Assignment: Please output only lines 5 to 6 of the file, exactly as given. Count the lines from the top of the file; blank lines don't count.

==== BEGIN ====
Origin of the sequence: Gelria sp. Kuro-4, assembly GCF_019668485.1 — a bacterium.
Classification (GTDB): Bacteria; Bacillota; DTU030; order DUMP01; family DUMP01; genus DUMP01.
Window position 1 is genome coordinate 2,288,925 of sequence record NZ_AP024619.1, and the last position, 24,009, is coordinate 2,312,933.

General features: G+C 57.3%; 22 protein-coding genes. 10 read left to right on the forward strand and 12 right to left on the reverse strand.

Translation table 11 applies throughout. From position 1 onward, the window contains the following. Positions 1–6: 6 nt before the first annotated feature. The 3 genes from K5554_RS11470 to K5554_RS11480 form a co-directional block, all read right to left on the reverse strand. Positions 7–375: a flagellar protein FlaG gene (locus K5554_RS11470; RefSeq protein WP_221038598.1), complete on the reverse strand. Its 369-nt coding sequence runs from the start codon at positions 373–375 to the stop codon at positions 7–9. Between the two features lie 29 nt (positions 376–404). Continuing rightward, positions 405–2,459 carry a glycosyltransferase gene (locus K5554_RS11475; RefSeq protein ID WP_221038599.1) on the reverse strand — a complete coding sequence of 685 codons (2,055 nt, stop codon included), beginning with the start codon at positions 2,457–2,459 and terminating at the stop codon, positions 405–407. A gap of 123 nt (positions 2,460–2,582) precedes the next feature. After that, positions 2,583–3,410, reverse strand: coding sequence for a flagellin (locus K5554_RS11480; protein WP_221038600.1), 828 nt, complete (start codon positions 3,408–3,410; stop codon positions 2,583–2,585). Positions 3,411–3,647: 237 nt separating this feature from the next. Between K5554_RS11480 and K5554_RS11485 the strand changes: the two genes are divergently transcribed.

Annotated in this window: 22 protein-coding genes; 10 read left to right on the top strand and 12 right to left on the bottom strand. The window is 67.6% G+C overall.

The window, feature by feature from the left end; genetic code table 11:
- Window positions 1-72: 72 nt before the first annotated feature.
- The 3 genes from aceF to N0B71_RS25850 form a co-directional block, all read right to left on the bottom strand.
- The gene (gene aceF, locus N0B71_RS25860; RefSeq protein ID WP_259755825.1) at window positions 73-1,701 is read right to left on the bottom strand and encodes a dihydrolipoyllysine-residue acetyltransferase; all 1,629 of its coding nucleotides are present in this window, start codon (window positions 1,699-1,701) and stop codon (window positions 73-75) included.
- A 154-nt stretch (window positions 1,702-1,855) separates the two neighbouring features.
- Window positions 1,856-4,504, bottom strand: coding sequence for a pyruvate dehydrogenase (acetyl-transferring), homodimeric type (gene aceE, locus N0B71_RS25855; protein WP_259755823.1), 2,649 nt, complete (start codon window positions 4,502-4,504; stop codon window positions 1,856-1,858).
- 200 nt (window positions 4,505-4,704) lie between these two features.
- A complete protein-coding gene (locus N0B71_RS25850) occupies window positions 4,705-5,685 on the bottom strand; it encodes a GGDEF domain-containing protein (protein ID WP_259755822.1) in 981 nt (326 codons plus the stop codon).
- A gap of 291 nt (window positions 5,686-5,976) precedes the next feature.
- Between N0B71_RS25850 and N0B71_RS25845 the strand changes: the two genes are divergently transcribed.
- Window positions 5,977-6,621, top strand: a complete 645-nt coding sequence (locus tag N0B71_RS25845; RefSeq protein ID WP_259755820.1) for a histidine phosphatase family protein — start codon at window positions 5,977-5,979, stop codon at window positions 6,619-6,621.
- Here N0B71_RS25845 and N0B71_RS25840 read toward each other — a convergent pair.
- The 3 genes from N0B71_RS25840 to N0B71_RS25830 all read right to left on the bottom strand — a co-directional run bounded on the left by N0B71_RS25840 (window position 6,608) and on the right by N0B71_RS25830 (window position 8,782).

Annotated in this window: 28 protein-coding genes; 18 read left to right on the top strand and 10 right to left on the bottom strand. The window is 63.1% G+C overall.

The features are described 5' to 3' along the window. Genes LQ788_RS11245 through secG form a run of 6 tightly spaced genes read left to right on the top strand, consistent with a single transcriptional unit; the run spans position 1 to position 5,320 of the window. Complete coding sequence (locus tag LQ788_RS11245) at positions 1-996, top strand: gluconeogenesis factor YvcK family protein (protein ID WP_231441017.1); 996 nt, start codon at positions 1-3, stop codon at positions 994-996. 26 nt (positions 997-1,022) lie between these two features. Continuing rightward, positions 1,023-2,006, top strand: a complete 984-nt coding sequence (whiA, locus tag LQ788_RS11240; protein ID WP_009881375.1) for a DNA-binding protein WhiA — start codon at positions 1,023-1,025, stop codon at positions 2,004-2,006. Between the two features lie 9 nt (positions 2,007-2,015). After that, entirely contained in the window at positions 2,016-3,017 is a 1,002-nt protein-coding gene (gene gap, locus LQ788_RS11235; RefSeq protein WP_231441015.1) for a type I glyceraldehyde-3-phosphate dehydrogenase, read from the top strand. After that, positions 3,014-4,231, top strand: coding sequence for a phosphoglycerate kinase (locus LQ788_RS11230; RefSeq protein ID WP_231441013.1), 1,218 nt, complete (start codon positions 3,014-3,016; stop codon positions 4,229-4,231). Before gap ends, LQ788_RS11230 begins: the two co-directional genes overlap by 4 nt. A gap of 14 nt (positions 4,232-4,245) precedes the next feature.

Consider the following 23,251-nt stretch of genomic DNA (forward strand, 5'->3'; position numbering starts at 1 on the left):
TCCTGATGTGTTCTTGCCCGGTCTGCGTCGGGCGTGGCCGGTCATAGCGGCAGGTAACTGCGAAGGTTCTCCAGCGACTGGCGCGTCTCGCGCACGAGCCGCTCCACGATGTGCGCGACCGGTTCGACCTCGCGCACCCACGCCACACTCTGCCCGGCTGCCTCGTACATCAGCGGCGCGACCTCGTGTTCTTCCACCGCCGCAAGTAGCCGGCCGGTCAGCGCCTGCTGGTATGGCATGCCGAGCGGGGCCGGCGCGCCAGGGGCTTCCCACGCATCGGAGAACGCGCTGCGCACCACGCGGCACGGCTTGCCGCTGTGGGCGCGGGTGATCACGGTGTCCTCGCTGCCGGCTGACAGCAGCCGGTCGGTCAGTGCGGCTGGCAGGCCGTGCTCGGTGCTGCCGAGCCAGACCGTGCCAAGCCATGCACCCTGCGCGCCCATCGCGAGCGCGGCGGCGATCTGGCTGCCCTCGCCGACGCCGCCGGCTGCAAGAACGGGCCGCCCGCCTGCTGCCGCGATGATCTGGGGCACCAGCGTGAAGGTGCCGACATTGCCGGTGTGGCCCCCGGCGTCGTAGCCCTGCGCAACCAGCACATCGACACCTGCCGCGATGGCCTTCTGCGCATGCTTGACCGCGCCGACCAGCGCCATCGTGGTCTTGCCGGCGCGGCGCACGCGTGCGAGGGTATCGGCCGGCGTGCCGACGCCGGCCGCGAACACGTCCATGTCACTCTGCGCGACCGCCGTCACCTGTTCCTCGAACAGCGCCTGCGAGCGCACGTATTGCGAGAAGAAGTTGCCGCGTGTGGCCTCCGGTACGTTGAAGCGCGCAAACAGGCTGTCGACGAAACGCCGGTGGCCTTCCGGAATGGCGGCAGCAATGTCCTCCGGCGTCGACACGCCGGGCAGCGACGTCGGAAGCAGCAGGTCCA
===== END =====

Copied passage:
Translation table 11 applies throughout. From position 1 onward, the window contains the following. Positions 1–6: 6 nt before the first annotated feature. The 3 genes from K5554_RS11470 to K5554_RS11480 form a co-directional block, all read right to left on the reverse strand. Positions 7–375: a flagellar protein FlaG gene (locus K5554_RS11470; RefSeq protein WP_221038598.1), complete on the reverse strand. Its 369-nt coding sequence runs from the start codon at positions 373–375 to the stop codon at positions 7–9. Between the two features lie 29 nt (positions 376–404). Continuing rightward, positions 405–2,459 carry a glycosyltransferase gene (locus K5554_RS11475; RefSeq protein ID WP_221038599.1) on the reverse strand — a complete coding sequence of 685 codons (2,055 nt, stop codon included), beginning with the start codon at positions 2,457–2,459 and terminating at the stop codon, positions 405–407. A gap of 123 nt (positions 2,460–2,582) precedes the next feature. After that, positions 2,583–3,410, reverse strand: coding sequence for a flagellin (locus K5554_RS11480; protein WP_221038600.1), 828 nt, complete (start codon positions 3,408–3,410; stop codon positions 2,583–2,585). Positions 3,411–3,647: 237 nt separating this feature from the next. Between K5554_RS11480 and K5554_RS11485 the strand changes: the two genes are divergently transcribed.

Annotated in this window: 22 protein-coding genes; 10 read left to right on the top strand and 12 right to left on the bottom strand. The window is 67.6% G+C overall.